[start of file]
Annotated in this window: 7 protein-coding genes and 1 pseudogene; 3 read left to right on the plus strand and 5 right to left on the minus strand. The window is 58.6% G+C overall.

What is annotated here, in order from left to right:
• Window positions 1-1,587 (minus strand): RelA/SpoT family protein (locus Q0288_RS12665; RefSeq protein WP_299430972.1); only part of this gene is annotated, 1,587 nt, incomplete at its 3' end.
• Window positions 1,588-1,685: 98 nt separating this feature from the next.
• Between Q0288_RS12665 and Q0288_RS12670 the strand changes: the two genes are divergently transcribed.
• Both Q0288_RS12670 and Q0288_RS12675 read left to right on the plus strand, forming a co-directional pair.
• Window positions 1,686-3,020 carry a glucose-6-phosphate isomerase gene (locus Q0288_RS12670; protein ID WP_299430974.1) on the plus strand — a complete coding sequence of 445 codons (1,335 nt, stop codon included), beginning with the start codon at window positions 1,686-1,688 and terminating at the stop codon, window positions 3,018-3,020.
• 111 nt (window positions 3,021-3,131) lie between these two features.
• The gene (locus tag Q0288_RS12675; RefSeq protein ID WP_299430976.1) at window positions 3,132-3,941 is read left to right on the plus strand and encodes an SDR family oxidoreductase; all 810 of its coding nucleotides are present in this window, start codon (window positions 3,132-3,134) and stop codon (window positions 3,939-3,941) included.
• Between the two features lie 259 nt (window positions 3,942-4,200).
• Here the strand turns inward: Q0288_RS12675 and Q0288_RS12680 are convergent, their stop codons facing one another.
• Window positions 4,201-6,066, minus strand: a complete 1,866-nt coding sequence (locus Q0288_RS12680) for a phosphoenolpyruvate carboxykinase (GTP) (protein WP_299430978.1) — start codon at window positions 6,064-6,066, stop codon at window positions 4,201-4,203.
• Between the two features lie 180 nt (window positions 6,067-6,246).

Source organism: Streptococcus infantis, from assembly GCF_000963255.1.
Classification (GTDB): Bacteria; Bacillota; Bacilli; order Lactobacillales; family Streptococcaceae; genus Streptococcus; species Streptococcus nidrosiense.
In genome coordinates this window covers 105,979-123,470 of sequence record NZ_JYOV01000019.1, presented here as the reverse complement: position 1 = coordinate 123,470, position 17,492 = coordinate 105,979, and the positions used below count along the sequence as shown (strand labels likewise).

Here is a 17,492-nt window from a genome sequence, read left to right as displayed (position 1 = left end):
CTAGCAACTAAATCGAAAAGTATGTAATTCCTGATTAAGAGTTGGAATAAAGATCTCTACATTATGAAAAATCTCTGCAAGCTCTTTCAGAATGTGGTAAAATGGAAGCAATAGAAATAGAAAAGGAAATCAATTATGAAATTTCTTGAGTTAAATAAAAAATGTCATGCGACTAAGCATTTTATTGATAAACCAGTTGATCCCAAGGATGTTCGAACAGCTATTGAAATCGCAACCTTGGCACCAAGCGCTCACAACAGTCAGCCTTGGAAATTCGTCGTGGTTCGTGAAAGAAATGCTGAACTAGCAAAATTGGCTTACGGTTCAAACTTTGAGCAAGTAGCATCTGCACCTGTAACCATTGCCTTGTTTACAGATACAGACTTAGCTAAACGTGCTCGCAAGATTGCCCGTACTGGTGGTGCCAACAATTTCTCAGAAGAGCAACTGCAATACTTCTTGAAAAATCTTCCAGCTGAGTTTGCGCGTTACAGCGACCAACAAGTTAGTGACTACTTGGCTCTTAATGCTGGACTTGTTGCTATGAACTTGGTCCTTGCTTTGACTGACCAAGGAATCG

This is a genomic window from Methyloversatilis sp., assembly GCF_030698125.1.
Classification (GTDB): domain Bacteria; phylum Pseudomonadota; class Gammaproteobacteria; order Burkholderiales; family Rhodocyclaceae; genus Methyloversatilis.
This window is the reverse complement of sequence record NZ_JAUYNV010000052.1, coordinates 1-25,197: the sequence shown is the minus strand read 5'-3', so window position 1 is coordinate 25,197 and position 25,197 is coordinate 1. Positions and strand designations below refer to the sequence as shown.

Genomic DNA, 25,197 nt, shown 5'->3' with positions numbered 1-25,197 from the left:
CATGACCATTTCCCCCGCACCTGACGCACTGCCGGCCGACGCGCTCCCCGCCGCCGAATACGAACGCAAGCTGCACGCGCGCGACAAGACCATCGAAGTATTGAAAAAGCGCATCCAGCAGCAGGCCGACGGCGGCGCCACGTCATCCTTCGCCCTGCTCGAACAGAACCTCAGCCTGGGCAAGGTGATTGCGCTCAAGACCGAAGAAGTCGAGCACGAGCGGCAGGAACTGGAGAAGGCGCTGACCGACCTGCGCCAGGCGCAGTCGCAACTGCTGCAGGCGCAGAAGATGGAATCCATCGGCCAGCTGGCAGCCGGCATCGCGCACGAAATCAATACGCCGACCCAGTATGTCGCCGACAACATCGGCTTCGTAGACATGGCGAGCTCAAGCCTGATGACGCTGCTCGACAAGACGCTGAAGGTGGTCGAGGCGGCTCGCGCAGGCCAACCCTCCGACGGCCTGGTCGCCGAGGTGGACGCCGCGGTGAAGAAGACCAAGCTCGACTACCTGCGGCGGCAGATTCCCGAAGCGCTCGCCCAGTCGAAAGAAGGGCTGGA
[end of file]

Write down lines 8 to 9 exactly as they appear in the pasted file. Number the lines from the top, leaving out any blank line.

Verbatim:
• 111 nt (window positions 3,021-3,131) lie between these two features.
• The gene (locus tag Q0288_RS12675; RefSeq protein ID WP_299430976.1) at window positions 3,132-3,941 is read left to right on the plus strand and encodes an SDR family oxidoreductase; all 810 of its coding nucleotides are present in this window, start codon (window positions 3,132-3,134) and stop codon (window positions 3,939-3,941) included.